What is Bronchiolitis?

Bronchiolitis is an infection that causes the tiniest airways in your child’s lungs to become swollen. This can make it more difficult for your child to breathe:

  • Bronchiolitis is caused by virus infections.
  • It is common in winter months and usually only causes mild cold like symptoms.
  • Most children get better on their own.
  • Some children, especially very young ones, can have difficulty with breathing or feeding and may need to go to hospital.
What are the Symptoms?
  • Your child may have a runny nose and sometimes a temperature and a cough.
  • After a few days your child’s cough may become worse.
  • Your child’s breathing may be faster than normal and it may become noisy.
  • He or she may need to make more effort to breathe.
  • Sometimes, in the very young babies, bronchiolitis may cause them to have brief pauses in their breathing.
  • As breathing becomes more difficult, your baby may not be able to take their usual amount of milk by breast or bottle.
  • You may notice fewer wet nappies than usual.
  • Your child may vomit after feeding and become miserable.

When should you worry?

If your child has any of the following:

Breathing very fast or breathing that stops or pauses

Working hard to breathe, drawing in of the muscles below the rib, unable to talk or noisy breathing (grunting)

A harsh breath noise as they breathe in (stridor) present all of the time (even when they are not upset)

Becomes pale, blue, mottled and/or unusually cold to touch

Difficult to wake up, very sleepy or confused

Weak, high-pitched, continuous cry or extremely agitated

Has a fit (seizure)

A temperature less than 36oC.

A temperature 38oC or more if baby is less than 3 months

Develops a rash that does not disappear with pressure and seems unwell (see the 'Glass Test')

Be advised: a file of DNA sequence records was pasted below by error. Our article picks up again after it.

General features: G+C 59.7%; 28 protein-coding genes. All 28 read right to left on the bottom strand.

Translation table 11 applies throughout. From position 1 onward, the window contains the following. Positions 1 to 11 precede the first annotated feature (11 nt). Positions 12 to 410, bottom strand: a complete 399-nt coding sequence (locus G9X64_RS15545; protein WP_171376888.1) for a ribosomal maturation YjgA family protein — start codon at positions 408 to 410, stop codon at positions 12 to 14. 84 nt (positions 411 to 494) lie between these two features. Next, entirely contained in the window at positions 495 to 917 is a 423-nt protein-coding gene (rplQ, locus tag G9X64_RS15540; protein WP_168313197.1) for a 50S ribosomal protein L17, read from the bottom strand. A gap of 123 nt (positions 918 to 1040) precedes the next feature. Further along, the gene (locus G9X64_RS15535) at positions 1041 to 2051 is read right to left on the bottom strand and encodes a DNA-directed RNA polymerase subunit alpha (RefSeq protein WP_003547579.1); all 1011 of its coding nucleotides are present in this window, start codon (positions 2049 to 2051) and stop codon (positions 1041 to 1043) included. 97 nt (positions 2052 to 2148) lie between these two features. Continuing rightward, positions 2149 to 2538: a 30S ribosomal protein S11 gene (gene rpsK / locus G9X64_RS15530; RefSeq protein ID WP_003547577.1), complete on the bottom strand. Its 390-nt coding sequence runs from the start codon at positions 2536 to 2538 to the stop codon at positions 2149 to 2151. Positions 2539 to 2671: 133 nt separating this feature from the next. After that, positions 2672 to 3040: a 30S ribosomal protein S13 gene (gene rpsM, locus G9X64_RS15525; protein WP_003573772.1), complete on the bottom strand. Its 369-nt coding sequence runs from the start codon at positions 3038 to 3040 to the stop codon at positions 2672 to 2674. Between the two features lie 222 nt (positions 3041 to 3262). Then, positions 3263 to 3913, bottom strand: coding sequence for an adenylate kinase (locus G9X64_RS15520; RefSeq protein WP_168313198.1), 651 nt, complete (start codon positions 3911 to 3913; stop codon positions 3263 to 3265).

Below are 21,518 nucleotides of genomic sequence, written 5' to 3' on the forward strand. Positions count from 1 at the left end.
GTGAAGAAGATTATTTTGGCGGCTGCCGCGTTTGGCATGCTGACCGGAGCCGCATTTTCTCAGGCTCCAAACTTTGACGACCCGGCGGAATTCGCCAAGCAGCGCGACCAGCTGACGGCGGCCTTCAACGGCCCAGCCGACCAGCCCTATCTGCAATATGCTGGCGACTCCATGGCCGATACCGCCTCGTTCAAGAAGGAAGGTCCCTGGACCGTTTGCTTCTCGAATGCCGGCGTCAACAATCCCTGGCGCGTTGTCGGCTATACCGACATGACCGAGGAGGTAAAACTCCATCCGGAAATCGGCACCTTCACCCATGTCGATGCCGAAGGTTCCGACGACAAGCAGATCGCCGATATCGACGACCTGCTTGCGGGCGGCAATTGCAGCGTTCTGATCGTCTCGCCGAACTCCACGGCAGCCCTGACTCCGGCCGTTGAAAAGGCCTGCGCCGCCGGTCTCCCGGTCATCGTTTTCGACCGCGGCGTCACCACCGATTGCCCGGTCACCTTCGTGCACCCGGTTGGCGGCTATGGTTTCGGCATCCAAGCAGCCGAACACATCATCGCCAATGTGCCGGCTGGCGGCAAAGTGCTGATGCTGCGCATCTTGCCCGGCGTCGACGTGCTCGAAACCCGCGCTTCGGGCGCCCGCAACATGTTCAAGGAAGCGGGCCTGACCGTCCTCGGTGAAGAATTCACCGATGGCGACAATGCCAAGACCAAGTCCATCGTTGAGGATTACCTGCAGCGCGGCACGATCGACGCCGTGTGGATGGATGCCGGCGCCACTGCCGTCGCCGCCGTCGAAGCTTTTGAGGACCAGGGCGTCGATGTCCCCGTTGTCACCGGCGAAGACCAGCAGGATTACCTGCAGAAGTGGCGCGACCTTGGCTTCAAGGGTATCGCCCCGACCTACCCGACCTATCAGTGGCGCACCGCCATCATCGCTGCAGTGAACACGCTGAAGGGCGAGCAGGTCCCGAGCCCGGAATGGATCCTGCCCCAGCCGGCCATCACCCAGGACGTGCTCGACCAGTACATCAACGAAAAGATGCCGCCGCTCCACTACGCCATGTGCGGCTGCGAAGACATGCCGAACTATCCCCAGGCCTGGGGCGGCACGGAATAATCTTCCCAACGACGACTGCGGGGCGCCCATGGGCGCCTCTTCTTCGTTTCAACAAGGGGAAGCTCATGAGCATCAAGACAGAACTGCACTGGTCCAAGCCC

You need urgent help.

Go to the nearest Hospital Emergency (A&E) Department or phone 999.

If your child has any of the following:

If your child has any of the following:

Breathing a bit faster than normal or working a bit harder to breathe

Noisy breathing (stridor) only when upset

Dry skin, lips, tongue or looking pale

Not had a wee or wet nappy in last 12 hours

Sleepy or not responding normally

Crying and unsettled

Poor feeding (babies) or not drinking (children)

A temperature 39oC or above in babies 3-6 months

Temperature of 38oC or above for more than 5 days or shivering with fever(rigors)

Getting worse or you are worried about them

You need to contact a doctor or nurse today.

Please ring your GP surgery or call NHS 111 - dial 111.

If none of the features in the red or amber boxes above are present.

Watch them closely for any change and look out for any red or amber symptoms. For additional advice please follow the support available for families to help cope with crying in otherwise well babies

Self care


Using the advice below you can look after your child at home.


  • If your child is not feeding as normal offer smaller feeds but more frequently. 
  • Children with bronchiolitis may have some signs of distress and discomfort. You may wish to give either Paracetamol or liquid Ibuprofen to give some relief of symptoms (Paracetamol can be given from 2 months of age). Please read and follow the instructions on the medicine container.
  • If your child is already taking medicines or inhalers, you should carry on using these. If you find it difficult to get your child to take them, ask your Pharmacist, Health Visitor or GP. Bronchiolitis is caused by a virus so antibiotics will not help.
  • Make sure your child is not exposed to tobacco smoke. Passive smoking can seriously damage your child’s health. It makes breathing problems like bronchiolitis worse.
  • Remember smoke remains on your clothes even if you smoke outside.

If you would like help to give up smoking you can get information / advice from your local GP surgery or by calling the National Stop Smoking Helpline Tel: 0800 169 0 169 from 7am to 11pm every day.

  • Most children with bronchiolitis will seem to worsen during the first 1-3 days of the illness before beginning to improve over the next two weeks. The cough may go on for a few more weeks. Antibiotics are not required.
  • Your child can go back to nursery or day care as soon as he or she is well enough (that is feeding normally and with no difficulty in breathing).
  • There is usually no need to see your doctor if your child is recovering well. But if you are worried about your child’s progress discuss this with your Health Visitor, Practice Nurse or GP or contact NHS 111.

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